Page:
Glacial erratics form part of the waterfall at Glen Villa. T

Making History Visible

Making history visible on the land is the concept that guides the projects I undertake at Glen Villa, my landscape and garden in Quebec. Recognizing and honouring what happened on the land before I came onto the scene is my way of hearing the voices of the past. It’s my way of listening to what the land has to say.

The land speaks in different voices from different times. Glacial erratics talk about the ice age.

Glacial erratics form part of the waterfall at Glen Villa. T
Glacial erratics form part of the waterfall at Glen Villa.

 

A wolf tree standing among younger oaks deliberately planted speaks of days when the old cherry tree was part of a different forest.

 

An ancient cherry tree now grows among an oak plantation.
The twists and turns of the cherry tree show that it had to fight for the light in its younger days.

 

Signs of the past like these litter the landscape at Glen Villa. There are stone walls that once divided fields, and foundation walls of cottages long gone.

 

The stone wall in the foreground formed part of a summer cottage built around 1910 and torn down in the 1960s.
The stone wall in the foreground formed part of a summer cottage built around 1910 and torn down in the 1960s.

 

Largest and most impressive of the stone walls is the foundation of Glen Villa Inn, the large resort hotel that once stood on the property.

 

The hotel operated between 1902-1909 and was said to have 365 rooms, one for every day of the year.
The hotel operated between 1902-1909 and was said to have 365 rooms, one for every day of the year.

 

Farming left its mark at the edge of fields that used to be fenced …

 

The barbed wire embedded in the maple tree was part of the fence around what is now the Upper Field.
How many years did it take for the tree to grow around this piece of wire fencing?

 

… and in farm equipment abandoned in the woods.

 

Someone more familiar with farm equipment than I am could probably name this piece. Is it a harrow?
Someone more familiar with farm equipment than I am could probably name this piece. Is it a harrow?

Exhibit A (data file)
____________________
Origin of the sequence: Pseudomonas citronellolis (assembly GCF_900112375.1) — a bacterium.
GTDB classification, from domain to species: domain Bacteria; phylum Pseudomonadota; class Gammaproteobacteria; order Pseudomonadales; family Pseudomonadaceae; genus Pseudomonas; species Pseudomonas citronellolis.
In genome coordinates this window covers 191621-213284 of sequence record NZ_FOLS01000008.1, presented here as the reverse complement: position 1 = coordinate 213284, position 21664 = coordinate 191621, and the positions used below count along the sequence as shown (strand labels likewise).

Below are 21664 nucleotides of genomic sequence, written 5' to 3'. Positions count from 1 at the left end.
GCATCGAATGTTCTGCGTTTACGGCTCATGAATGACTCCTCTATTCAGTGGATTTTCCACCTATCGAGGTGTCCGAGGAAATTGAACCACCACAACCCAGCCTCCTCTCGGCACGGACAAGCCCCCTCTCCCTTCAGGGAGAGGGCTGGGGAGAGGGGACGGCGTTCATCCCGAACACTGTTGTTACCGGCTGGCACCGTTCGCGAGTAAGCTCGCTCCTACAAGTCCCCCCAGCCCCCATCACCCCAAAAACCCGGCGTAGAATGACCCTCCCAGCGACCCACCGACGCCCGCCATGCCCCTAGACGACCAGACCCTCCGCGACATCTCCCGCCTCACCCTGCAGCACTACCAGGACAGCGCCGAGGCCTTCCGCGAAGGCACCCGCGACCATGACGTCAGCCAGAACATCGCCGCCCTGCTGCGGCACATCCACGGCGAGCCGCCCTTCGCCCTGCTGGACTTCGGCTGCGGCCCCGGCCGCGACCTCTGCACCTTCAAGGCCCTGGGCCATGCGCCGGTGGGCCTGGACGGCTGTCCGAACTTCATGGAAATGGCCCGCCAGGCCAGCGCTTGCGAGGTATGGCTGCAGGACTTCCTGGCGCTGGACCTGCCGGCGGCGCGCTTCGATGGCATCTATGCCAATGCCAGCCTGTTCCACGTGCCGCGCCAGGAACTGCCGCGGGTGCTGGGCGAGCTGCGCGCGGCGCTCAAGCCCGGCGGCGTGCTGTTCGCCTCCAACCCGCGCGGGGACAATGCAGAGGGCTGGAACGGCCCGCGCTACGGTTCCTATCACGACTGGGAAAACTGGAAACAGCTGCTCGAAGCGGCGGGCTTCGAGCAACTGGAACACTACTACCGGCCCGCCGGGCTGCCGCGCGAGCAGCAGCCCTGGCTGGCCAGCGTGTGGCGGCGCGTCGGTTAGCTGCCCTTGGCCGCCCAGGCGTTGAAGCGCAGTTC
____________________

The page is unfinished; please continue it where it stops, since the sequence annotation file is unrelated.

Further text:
People left their mark as well. Walking through the woods, I saw a tree growing on a huge moss-covered rock. To my eyes the tree resembled a man walking, and the image made me think of the Abenaki, the first people who had lived on the land.  Every time I passed the tree, it seemed to speak, telling me to make the Abenaki’s presence visible again.

I followed its bidding. The Abenaki believe that humans were created from the ash tree so I searched for ash trees in the woods that forked in special ways. Inverted, the branches resembled people walking, as for millennia the Abenaki had done, moving between their summer and winter camps.

 

The Abenaki believe humans were created from the ash tree. Abenaki Walking uses inverted branches of ash trees to show their presence on the land.
These Abenaki walkers are moving through a recently cleared field.

 

People’s debris told another story. I discovered pieces of china partly buried underground, and a mark on one piece confirmed what I had hoped — the burnt and broken pieces came from Glen Villa Inn, the old resort hotel. Finding a way to tell the hotel’s story took several years but eventually the china shards became part of the China Terrace, a re-creation of the hotel as it might have been in 1909 when it burned to the ground.

 

A welcome mat that incorporates pieces of broken china from the old resort hotel marks the entry to the China Terrace.
A welcome mat that incorporates pieces of broken china from the old resort hotel marks the entry to the China Terrace.

 

The more I explored the land, the clearer its voice became. In the woods, I came across a low stone wall, the remains of a building from the 1950s where maple sap had been transformed into maple syrup. This became Orin’s Sugarcamp, named to honour the farmer who worked there.